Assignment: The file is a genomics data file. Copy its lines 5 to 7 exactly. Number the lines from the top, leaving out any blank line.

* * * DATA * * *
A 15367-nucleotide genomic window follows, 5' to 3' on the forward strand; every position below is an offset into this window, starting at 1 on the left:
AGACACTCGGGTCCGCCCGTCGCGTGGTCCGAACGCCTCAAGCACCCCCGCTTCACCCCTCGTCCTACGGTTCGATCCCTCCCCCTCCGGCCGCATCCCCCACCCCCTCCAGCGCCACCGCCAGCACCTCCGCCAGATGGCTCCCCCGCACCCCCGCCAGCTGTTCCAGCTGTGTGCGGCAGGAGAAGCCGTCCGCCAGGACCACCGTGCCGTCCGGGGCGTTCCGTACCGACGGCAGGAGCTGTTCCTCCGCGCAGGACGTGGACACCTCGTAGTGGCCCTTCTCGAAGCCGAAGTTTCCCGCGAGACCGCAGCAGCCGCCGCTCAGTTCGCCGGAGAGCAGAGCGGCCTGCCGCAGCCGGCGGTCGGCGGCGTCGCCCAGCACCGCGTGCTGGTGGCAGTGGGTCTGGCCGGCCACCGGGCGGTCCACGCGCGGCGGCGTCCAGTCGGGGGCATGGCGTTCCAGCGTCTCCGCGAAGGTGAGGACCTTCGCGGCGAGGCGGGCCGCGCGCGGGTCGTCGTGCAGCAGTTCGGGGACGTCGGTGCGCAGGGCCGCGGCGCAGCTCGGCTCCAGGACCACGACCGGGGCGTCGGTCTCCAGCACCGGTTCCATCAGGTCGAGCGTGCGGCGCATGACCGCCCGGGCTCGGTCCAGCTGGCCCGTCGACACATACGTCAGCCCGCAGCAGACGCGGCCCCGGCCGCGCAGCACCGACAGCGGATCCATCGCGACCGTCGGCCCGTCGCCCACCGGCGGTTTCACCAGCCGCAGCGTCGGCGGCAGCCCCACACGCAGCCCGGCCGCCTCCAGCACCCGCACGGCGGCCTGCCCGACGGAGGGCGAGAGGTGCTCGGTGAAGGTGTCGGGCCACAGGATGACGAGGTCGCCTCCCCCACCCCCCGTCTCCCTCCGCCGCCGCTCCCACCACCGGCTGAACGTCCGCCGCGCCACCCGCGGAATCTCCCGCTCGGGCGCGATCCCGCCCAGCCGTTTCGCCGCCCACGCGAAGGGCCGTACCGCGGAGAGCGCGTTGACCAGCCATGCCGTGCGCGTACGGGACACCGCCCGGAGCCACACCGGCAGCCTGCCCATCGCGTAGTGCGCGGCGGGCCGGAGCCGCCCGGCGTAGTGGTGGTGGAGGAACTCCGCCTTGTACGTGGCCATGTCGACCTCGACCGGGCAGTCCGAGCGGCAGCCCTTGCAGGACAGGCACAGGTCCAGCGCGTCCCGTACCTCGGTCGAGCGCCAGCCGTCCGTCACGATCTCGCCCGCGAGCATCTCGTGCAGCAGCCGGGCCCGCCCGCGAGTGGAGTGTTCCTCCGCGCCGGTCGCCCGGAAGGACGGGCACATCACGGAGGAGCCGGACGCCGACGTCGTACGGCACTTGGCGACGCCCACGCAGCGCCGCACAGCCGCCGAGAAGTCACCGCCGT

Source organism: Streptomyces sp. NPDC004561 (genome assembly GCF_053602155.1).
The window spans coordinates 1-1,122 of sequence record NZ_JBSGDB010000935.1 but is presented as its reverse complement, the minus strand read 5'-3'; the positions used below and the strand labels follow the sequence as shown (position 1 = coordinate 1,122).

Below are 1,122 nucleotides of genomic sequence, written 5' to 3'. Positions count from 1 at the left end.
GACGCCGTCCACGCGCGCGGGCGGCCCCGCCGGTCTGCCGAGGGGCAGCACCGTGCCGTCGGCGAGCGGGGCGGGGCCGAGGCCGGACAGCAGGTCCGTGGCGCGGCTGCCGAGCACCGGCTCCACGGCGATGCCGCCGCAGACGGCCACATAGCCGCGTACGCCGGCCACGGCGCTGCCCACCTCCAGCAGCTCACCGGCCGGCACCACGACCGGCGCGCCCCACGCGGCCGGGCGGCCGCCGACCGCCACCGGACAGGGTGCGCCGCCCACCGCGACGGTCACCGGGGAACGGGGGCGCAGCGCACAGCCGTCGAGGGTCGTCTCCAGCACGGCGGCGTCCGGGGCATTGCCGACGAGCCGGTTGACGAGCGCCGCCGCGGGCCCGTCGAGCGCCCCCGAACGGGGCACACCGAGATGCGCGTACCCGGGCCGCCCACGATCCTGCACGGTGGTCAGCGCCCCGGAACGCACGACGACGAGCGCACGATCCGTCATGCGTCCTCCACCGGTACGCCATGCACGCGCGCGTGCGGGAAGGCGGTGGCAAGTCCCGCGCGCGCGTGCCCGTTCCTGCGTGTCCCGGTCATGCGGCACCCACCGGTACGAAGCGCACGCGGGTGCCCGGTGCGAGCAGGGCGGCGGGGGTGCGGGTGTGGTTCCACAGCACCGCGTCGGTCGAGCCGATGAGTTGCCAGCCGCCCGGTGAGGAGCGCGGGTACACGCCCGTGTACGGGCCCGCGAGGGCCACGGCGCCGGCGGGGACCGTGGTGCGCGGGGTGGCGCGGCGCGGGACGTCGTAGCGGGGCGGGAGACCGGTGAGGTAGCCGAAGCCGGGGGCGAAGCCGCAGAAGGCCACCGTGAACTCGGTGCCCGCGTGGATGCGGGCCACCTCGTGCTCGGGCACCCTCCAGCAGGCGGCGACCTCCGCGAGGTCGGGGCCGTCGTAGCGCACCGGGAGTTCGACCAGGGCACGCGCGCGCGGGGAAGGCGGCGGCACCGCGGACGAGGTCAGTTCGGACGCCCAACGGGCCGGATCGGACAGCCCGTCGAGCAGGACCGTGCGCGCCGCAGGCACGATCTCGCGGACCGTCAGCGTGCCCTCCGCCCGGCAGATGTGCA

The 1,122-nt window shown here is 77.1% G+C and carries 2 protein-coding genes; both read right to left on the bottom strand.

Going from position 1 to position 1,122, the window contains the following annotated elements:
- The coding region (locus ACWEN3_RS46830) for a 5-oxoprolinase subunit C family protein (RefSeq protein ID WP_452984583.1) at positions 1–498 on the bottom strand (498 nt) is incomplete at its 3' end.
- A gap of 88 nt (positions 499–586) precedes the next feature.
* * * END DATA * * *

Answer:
Below are 1,122 nucleotides of genomic sequence, written 5' to 3'. Positions count from 1 at the left end.
GACGCCGTCCACGCGCGCGGGCGGCCCCGCCGGTCTGCCGAGGGGCAGCACCGTGCCGTCGGCGAGCGGGGCGGGGCCGAGGCCGGACAGCAGGTCCGTGGCGCGGCTGCCGAGCACCGGCTCCACGGCGATGCCGCCGCAGACGGCCACATAGCCGCGTACGCCGGCCACGGCGCTGCCCACCTCCAGCAGCTCACCGGCCGGCACCACGACCGGCGCGCCCCACGCGGCCGGGCGGCCGCCGACCGCCACCGGACAGGGTGCGCCGCCCACCGCGACGGTCACCGGGGAACGGGGGCGCAGCGCACAGCCGTCGAGGGTCGTCTCCAGCACGGCGGCGTCCGGGGCATTGCCGACGAGCCGGTTGACGAGCGCCGCCGCGGGCCCGTCGAGCGCCCCCGAACGGGGCACACCGAGATGCGCGTACCCGGGCCGCCCACGATCCTGCACGGTGGTCAGCGCCCCGGAACGCACGACGACGAGCGCACGATCCGTCATGCGTCCTCCACCGGTACGCCATGCACGCGCGCGTGCGGGAAGGCGGTGGCAAGTCCCGCGCGCGCGTGCCCGTTCCTGCGTGTCCCGGTCATGCGGCACCCACCGGTACGAAGCGCACGCGGGTGCCCGGTGCGAGCAGGGCGGCGGGGGTGCGGGTGTGGTTCCACAGCACCGCGTCGGTCGAGCCGATGAGTTGCCAGCCGCCCGGTGAGGAGCGCGGGTACACGCCCGTGTACGGGCCCGCGAGGGCCACGGCGCCGGCGGGGACCGTGGTGCGCGGGGTGGCGCGGCGCGGGACGTCGTAGCGGGGCGGGAGACCGGTGAGGTAGCCGAAGCCGGGGGCGAAGCCGCAGAAGGCCACCGTGAACTCGGTGCCCGCGTGGATGCGGGCCACCTCGTGCTCGGGCACCCTCCAGCAGGCGGCGACCTCCGCGAGGTCGGGGCCGTCGTAGCGCACCGGGAGTTCGACCAGGGCACGCGCGCGCGGGGAAGGCGGCGGCACCGCGGACGAGGTCAGTTCGGACGCCCAACGGGCCGGATCGGACAGCCCGTCGAGCAGGACCGTGCGCGCCGCAGGCACGATCTCGCGGACCGTCAGCGTGCCCTCCGCCCGGCAGATGTGCA

The 1,122-nt window shown here is 77.1% G+C and carries 2 protein-coding genes; both read right to left on the bottom strand.